I also kind of get tired of dealing with people who think that Disney exists in a vacuum. Who actually seem to get angry when I post stories on JHM about what Disney's competition is up to. Whereas the Mouse House officials that I deal with, the folks that I talk with for background whenever I'm putting together a new article for this site ... All they can ever talk about is the competition. Take -- for example -- how the Studio now views "Arthur Christmas" as serious competition for "The Muppets" when it comes to the family film box office. Which is understandable, given that this Sony Pictures Animation release is the only real Christmas-themed movie at your local multiplex this year. Which is why -- as we get closer & closer to December 25th and people begin thinking more about Christmas & Santa Claus -- this Aardman Animation production will do if-not-spectacular-numbers pretty steady business between now and New Years.
Whereas "The Muppets" ... When I was talking with people at Walt Disney Pictures this week (Who -- trust me, folks -- had a lot to say about the new singular "Disney" logo issue), all they could talk about was the sort of business that "The Muppets" was going to do over its second weekend in domestic release. By what percentage was this film's box office going to fall off in Weekend No. 2. There seems to be a genuine fear in Burbank that all of the nostalgic Muppet fans & their families came out for this James Bobin film over the long Thanksgiving Weekend. Which is why -- as "The Muppets" rolls into Weekend 2 and now has to rely on repeat business and/or non-Muppet fans to come out & see this Walt Disney Pictures release -- there could be this huge drop-off in business.
Which -- in a nutshell -- I guess is the difference between myself and a lot of the people who read JHM. The people who come to this site (and let me take a moment here to say how grateful I am for your loyalty and your patronage) are -- for the most part -- Disney fans. Whereas I ... I really don't think of myself as a fan anymore. I'm just a business / entertainment writer who now specializes in writing about The Walt Disney Company and its various divisions & projects (Not to mention the Mouse's competition).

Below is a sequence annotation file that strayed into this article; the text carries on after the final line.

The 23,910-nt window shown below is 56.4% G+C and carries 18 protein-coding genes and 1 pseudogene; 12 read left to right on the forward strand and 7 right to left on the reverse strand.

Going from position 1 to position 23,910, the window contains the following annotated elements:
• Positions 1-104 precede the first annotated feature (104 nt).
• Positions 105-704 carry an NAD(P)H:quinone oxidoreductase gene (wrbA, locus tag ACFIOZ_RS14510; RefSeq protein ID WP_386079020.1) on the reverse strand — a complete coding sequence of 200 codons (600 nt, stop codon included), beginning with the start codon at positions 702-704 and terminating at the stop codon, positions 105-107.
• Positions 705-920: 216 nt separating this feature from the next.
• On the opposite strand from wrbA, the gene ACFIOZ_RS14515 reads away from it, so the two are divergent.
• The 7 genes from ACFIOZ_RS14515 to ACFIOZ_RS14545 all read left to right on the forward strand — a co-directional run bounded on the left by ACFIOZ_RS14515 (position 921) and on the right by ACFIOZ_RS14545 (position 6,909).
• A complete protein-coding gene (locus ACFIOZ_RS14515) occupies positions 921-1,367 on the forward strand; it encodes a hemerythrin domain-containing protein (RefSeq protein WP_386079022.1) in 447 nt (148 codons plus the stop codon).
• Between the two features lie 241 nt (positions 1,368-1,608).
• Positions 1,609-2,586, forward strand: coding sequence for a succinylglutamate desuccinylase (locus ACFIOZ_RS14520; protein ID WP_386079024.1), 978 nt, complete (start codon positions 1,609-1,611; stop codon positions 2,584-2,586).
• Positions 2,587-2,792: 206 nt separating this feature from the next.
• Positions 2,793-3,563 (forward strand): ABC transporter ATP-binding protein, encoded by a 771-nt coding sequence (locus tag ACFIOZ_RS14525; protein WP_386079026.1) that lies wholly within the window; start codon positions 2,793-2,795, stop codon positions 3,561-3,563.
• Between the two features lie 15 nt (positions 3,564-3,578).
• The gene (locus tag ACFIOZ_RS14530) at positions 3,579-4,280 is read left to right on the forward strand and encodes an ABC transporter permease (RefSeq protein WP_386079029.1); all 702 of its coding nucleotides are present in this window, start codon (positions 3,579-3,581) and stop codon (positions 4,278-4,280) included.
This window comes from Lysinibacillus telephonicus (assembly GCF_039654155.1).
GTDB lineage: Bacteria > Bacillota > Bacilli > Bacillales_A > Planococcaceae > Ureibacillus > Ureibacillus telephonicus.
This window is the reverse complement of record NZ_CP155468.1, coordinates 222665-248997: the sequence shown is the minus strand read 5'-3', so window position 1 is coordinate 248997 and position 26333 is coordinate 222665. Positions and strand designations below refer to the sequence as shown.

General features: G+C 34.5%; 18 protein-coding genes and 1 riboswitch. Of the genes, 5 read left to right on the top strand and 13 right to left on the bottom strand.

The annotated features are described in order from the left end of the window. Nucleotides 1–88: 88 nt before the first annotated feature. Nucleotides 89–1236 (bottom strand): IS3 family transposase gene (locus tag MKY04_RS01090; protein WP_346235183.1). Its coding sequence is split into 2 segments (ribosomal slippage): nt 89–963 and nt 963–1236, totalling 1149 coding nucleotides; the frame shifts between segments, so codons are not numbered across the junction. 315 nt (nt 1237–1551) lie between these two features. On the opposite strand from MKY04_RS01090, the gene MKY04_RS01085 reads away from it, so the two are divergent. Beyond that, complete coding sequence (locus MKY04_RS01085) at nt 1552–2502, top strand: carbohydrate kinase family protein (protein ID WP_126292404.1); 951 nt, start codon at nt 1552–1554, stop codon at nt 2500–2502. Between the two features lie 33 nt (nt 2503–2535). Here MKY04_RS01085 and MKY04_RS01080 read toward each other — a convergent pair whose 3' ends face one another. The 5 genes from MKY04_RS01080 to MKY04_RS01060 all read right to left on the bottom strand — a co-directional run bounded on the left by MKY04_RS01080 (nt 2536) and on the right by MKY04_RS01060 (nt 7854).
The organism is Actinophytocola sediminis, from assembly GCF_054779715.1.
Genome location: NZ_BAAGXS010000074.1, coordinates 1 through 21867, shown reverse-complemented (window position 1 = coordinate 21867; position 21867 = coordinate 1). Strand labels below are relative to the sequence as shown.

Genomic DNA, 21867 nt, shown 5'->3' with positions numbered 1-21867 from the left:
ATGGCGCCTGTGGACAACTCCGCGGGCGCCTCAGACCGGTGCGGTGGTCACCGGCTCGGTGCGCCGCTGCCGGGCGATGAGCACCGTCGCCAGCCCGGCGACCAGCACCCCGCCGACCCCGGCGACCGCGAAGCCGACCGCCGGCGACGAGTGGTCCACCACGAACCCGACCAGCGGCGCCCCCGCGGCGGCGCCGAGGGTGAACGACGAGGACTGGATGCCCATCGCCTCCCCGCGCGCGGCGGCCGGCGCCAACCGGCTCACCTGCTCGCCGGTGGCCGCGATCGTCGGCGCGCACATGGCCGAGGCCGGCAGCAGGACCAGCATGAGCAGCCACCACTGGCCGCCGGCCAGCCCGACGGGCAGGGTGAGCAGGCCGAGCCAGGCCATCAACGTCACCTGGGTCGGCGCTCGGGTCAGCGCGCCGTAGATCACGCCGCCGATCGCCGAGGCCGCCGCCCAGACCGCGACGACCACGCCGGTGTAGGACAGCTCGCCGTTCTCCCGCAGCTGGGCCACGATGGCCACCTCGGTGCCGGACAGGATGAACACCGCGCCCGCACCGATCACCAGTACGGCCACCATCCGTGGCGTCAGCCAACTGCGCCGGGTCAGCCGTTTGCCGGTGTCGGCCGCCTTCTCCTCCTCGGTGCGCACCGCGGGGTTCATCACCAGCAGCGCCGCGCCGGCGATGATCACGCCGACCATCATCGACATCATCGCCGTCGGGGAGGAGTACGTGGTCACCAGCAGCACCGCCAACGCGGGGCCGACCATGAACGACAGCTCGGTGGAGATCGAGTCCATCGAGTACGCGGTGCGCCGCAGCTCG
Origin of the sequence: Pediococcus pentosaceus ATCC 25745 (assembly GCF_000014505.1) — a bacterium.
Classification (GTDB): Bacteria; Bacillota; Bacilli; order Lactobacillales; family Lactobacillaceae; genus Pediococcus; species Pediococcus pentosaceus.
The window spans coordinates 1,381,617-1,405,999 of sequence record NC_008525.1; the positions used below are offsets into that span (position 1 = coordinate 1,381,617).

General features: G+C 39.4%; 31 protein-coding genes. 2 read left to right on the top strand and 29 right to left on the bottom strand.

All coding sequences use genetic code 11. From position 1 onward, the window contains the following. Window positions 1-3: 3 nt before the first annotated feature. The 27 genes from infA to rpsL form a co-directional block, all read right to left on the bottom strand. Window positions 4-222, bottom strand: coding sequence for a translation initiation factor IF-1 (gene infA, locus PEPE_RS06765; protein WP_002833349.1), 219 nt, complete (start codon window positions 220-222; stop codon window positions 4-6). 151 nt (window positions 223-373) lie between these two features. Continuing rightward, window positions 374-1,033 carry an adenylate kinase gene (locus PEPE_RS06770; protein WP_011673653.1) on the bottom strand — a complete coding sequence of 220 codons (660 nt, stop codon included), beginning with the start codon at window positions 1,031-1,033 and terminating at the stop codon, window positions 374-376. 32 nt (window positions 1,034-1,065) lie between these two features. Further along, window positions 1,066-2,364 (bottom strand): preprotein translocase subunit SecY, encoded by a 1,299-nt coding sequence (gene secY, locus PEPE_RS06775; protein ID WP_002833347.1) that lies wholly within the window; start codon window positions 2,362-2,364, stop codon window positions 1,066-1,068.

Don't get me wrong. I still do get jazzed when Disney does extremely well. Take -- for example -- "Tangled." Likewise "Star Tours: The Adventure Continues," which I thought was a very smart update of a popular theme park attraction. And then when you see the Company fielding genuinely amazing things like that new talking Mickey Mouse that does meet-n-greets at the Parks and/or delivering witty, consistently entertaining TV shows like "Phineas & Ferb" ... Well, that makes me happy too.
But to read through a thread like this and then see people get this hot-under-the-collar, this emotional about the change-out of the logo in front of Walt Disney Pictures releases ... I just don't get that sometimes. How can you get that emotionally invested in a logo?
Mind you, I could completely understand if it were Diane Disney Miller who was saying that she was upset that Walt Disney Pictures had gone with this new singular "Disney" logo, that it hurt her personally to see her Dad's first name shaved off of that logo. But to my knowledge, Diane hasn't done that. Not yet, anyway.
Hmmn ... That's a pretty interesting story idea, though. Let me now go and reach out to the Walt Disney Family Museum. See if Diane herself might be willing to go on record when it comes to her own personal feelings on this logo change-out.
You guys have a great weekend, okay?